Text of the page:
- People like lists, because they make things easier to glance at than actually read. You don’t need to worry about paragraphs or the flow of argument when it is already processed for you in bullets. Let’s all be baby birds that need Mama Internet to prechew what we consume.
- Reading these numbered posts makes you feel like you’ve done something or learned something, when really it’s just as much a diversion as animated gifs. The only way to really improve to is to do the work. There are no shortcuts. Stop clicking.
- Related, here are 10 Ways to Get Smarter, Be More Productive, and Do Everything with Zero Effort.
- Seriously though, the more I see these kinds of headlines the more I am going to do this kind of subversive post to criticize how insubstantial most of the buzzworthy Internet content is.
- Read a motherf**kin’ book.
- Full beards (Aw, you can’t grow one? That’s OK, that’s why they made razors. Please don’t try to grow out your beard again if it isn’t a full beard. Really.)
- Not texting back
- Running in the street before sunrise everyday instead of after work maybe once a month
- Going to the gym because your body is not good enough and never will be but you’ll still take pictures of it everyday
- Drinking pre-workout powder drink even when you are not going to LIFT, but this is basically the same as doing speed
- Rolling up pants just so, but definitely not high water pants
- The fear of going out to cool places because you are so self-conscious about your clothes
- Hey, your shoes are definitely not as cool as that guy’s
- Hey, you are spending too much mental energy on clothing, why don’t you just read a book or something?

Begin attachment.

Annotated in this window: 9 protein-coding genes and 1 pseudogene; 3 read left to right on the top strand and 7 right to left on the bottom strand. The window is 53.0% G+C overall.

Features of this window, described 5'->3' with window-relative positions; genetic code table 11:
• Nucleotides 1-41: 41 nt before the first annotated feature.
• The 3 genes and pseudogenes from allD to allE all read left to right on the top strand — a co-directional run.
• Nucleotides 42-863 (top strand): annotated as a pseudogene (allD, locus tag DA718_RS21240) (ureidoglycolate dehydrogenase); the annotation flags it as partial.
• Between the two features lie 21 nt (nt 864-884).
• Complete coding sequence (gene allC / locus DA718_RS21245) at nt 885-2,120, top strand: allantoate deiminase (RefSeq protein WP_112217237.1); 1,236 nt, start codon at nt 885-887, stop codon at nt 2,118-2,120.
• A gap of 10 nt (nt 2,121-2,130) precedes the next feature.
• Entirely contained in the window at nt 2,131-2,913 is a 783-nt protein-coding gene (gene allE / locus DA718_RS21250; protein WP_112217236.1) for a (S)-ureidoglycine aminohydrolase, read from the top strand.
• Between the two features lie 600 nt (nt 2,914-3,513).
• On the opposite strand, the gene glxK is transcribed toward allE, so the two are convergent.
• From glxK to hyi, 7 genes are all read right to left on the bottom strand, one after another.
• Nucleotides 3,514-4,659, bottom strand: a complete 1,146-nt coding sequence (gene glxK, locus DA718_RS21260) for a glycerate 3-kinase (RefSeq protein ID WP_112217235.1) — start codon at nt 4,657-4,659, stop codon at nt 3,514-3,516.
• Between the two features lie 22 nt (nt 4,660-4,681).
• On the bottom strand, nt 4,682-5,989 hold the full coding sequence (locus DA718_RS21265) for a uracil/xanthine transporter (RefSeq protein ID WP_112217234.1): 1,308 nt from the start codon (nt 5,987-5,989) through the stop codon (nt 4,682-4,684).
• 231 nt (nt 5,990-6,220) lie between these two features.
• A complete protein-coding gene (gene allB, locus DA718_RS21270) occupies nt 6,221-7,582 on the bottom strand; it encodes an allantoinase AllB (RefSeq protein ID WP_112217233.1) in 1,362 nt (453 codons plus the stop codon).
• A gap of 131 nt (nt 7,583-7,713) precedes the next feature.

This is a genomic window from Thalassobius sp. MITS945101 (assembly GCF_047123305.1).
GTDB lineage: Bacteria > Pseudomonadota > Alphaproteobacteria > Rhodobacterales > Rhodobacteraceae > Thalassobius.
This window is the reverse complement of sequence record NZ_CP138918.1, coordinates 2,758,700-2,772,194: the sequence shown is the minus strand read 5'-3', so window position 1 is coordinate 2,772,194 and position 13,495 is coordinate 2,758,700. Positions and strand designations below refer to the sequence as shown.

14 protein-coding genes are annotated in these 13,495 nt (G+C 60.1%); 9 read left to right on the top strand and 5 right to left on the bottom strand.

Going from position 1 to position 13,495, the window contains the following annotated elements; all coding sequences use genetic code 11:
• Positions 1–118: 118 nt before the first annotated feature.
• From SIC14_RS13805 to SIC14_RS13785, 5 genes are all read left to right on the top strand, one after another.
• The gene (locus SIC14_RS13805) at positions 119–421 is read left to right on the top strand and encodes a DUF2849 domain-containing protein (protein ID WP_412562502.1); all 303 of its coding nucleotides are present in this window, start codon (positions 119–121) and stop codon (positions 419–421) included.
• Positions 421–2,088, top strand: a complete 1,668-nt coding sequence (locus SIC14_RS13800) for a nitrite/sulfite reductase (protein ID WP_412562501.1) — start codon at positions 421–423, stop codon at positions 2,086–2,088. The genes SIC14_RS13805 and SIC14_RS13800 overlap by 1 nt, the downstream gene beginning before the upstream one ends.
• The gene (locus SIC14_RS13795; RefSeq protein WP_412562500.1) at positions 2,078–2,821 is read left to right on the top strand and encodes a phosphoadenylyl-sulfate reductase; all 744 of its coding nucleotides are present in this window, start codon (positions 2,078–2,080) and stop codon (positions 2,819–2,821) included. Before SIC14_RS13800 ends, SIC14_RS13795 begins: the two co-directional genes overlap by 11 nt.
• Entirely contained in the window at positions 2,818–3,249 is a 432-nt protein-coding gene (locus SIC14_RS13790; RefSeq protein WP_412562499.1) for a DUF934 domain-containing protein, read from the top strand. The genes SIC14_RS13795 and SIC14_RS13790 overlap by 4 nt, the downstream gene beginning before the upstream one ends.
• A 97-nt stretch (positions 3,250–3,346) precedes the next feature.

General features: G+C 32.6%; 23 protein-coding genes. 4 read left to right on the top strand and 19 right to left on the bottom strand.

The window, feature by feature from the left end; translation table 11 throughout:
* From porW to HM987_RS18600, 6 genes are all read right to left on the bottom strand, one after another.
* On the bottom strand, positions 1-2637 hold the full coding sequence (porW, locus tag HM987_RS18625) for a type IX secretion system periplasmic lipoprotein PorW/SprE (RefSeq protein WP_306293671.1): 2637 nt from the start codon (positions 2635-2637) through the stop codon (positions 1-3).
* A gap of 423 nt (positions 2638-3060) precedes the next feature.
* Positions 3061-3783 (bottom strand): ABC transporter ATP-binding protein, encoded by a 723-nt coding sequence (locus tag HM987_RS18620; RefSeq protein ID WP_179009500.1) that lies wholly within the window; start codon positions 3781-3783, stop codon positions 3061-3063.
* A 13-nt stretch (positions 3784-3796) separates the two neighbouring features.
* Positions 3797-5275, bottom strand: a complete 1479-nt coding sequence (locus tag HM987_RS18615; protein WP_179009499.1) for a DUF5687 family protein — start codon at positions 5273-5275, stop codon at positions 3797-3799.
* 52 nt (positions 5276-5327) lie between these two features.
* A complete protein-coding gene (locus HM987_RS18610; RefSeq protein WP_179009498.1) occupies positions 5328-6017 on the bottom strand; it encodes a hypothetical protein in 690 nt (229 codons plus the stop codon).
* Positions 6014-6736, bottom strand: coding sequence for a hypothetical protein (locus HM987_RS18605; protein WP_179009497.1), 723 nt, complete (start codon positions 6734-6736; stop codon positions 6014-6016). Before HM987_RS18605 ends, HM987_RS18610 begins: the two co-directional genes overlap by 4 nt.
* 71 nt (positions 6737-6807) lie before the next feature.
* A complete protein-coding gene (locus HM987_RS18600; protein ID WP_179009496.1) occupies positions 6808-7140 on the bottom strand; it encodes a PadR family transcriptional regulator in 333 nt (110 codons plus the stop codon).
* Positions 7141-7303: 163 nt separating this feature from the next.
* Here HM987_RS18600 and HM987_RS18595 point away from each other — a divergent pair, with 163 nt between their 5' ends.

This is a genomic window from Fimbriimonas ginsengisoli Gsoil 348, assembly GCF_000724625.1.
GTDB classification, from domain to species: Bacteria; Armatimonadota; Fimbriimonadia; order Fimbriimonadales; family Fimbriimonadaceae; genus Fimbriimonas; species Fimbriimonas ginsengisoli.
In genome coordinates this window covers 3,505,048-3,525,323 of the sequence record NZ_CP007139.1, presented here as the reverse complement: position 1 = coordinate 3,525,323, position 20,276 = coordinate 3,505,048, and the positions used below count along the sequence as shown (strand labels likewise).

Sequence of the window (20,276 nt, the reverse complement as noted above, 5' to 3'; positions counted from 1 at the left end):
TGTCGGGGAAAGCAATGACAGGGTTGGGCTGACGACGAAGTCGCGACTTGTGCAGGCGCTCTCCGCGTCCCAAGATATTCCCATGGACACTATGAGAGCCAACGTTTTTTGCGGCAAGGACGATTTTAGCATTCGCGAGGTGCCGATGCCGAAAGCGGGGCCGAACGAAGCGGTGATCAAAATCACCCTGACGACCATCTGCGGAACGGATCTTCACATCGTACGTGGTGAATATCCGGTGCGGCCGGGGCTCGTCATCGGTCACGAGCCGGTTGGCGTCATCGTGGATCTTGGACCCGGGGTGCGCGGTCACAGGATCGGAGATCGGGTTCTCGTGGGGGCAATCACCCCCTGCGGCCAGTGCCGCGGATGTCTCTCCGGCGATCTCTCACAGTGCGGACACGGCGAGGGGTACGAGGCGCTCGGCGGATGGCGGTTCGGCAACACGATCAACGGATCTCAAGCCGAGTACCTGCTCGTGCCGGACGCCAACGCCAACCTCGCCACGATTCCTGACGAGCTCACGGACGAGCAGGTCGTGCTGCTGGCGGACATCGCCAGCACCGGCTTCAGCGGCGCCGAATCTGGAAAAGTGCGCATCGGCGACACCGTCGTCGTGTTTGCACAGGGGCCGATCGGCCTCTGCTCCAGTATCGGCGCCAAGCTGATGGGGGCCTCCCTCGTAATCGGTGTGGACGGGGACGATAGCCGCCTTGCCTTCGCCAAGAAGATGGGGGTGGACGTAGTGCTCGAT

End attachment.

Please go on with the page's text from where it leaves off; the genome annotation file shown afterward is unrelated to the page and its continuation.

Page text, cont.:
- Leaving negative reviews on Yelp gets you more compliments
- Backing out from what you said you would do because of your ideals
- Jennifer Lawrence’s hair
- Hurricanes and/or typhoons
- Pumpkin spice latte (PSL)
- Tofurkey and/or turducken
- Ryan Gosling
- Austin, TX (ATX)
- Somewhere in CO, go snowboarding and enjoy a fine standard of living
- Facial hair
- You shouldn’t wear your Uggs anymore
- But you can wear Crocs now and be cool
- Flannel and/or gingham, don’t be lame in single colors or those combination long-sleeve-short-sleeve shirts
- At that, sleeves rolled up just so, not too loose and not high enough to provoke anxiety on others
- Don’t be too enthusiastic, ever; others will either get annoyed or scared or permanently label you as something
- iPhones or whatever the hell the coolest Android phone is, pick a side
- Siphon-brewed coffee, ask for it!
- Not being in a relationship
- Pretending to like coffee
- Pretending to like running
- Eating healthy only when others are looking
- Subversive, self-referential lists like this one written to stroke the author’s ego rather than satisfy an audience
I think what’s popular on the Internet changes at a speed that’s much too fast for me. I feel like a dunce when I don’t understand my current roommate’s references. My hand spends a lot of time passing over my head to signal this ignorance.
I only learn about popular memes through popular adaptations of the original meme. It’s as if I were reading only academic journals, buffered from the source. There’s some critical threshold to how viral something has to be before I ever hear about it, and by the time it reaches it, it’s phasing out like last season’s clothes.
If I didn’t feel like “keeping up” with things was an active hobby, I might be better at it. My attention is mostly on myself, my feelings, and my interests. My attention sometimes goes to making letters or gifts for people I love. I can’t find the time to be up-to-date.
I think my hobbies of studying, writing, making, sauntering, and inquiry will outlast any culture trend. I’d rather focus on something I can pick up 40 years from now and still understand and appreciate. I really think that I don’t have to follow what’s timeless. The only thing I want to follow is the riverbank.
The Leukemia and Lymphoma Society sent me a letter with a nickel adhered to it. The letter goes on to say that they included it to make a point about how nickels add up. I give them kudos for novelty, but not for practicality. Considering how many letters the society sends out, how many nickels are NOT adding up to blood cancer research?